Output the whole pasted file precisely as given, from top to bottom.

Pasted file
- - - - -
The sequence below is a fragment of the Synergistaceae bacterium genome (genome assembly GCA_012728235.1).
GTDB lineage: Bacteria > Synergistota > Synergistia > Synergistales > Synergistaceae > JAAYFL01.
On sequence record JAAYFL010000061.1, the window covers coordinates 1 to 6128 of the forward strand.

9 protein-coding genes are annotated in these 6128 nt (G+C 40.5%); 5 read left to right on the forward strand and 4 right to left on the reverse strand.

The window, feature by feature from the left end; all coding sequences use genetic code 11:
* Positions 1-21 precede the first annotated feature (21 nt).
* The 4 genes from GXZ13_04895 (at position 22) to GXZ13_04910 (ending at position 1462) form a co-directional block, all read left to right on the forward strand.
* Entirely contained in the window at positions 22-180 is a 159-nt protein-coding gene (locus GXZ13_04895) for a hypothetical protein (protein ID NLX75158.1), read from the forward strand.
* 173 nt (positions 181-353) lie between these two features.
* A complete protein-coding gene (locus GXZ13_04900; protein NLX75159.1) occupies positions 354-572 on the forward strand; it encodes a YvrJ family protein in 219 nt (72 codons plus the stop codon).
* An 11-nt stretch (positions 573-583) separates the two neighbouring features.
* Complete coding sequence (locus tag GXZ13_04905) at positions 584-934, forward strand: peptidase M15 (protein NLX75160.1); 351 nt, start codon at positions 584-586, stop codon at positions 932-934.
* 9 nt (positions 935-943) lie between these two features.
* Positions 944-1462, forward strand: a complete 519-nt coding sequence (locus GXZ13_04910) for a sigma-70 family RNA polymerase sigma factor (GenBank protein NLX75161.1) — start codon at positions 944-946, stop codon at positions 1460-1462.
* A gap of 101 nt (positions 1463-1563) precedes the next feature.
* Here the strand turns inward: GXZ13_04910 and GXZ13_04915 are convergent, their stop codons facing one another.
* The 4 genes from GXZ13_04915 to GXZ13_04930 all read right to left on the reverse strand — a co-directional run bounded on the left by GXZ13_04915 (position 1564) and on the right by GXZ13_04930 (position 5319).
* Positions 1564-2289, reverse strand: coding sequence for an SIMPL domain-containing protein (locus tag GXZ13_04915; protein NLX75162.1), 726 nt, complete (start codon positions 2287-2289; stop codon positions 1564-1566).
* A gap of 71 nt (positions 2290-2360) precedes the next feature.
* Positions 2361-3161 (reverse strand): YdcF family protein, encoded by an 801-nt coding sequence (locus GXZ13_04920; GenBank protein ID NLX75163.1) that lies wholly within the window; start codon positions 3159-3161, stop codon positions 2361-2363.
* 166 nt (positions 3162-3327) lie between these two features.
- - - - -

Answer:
The sequence below is a fragment of the Synergistaceae bacterium genome (genome assembly GCA_012728235.1).
GTDB lineage: Bacteria > Synergistota > Synergistia > Synergistales > Synergistaceae > JAAYFL01.
On sequence record JAAYFL010000061.1, the window covers coordinates 1 to 6128 of the forward strand.

9 protein-coding genes are annotated in these 6128 nt (G+C 40.5%); 5 read left to right on the forward strand and 4 right to left on the reverse strand.

The window, feature by feature from the left end; all coding sequences use genetic code 11:
* Positions 1-21 precede the first annotated feature (21 nt).
* The 4 genes from GXZ13_04895 (at position 22) to GXZ13_04910 (ending at position 1462) form a co-directional block, all read left to right on the forward strand.
* Entirely contained in the window at positions 22-180 is a 159-nt protein-coding gene (locus GXZ13_04895) for a hypothetical protein (protein ID NLX75158.1), read from the forward strand.
* 173 nt (positions 181-353) lie between these two features.
* A complete protein-coding gene (locus GXZ13_04900; protein NLX75159.1) occupies positions 354-572 on the forward strand; it encodes a YvrJ family protein in 219 nt (72 codons plus the stop codon).
* An 11-nt stretch (positions 573-583) separates the two neighbouring features.
* Complete coding sequence (locus tag GXZ13_04905) at positions 584-934, forward strand: peptidase M15 (protein NLX75160.1); 351 nt, start codon at positions 584-586, stop codon at positions 932-934.
* 9 nt (positions 935-943) lie between these two features.
* Positions 944-1462, forward strand: a complete 519-nt coding sequence (locus GXZ13_04910) for a sigma-70 family RNA polymerase sigma factor (GenBank protein NLX75161.1) — start codon at positions 944-946, stop codon at positions 1460-1462.
* A gap of 101 nt (positions 1463-1563) precedes the next feature.
* Here the strand turns inward: GXZ13_04910 and GXZ13_04915 are convergent, their stop codons facing one another.
* The 4 genes from GXZ13_04915 to GXZ13_04930 all read right to left on the reverse strand — a co-directional run bounded on the left by GXZ13_04915 (position 1564) and on the right by GXZ13_04930 (position 5319).
* Positions 1564-2289, reverse strand: coding sequence for an SIMPL domain-containing protein (locus tag GXZ13_04915; protein NLX75162.1), 726 nt, complete (start codon positions 2287-2289; stop codon positions 1564-1566).
* A gap of 71 nt (positions 2290-2360) precedes the next feature.
* Positions 2361-3161 (reverse strand): YdcF family protein, encoded by an 801-nt coding sequence (locus GXZ13_04920; GenBank protein ID NLX75163.1) that lies wholly within the window; start codon positions 3159-3161, stop codon positions 2361-2363.
* 166 nt (positions 3162-3327) lie between these two features.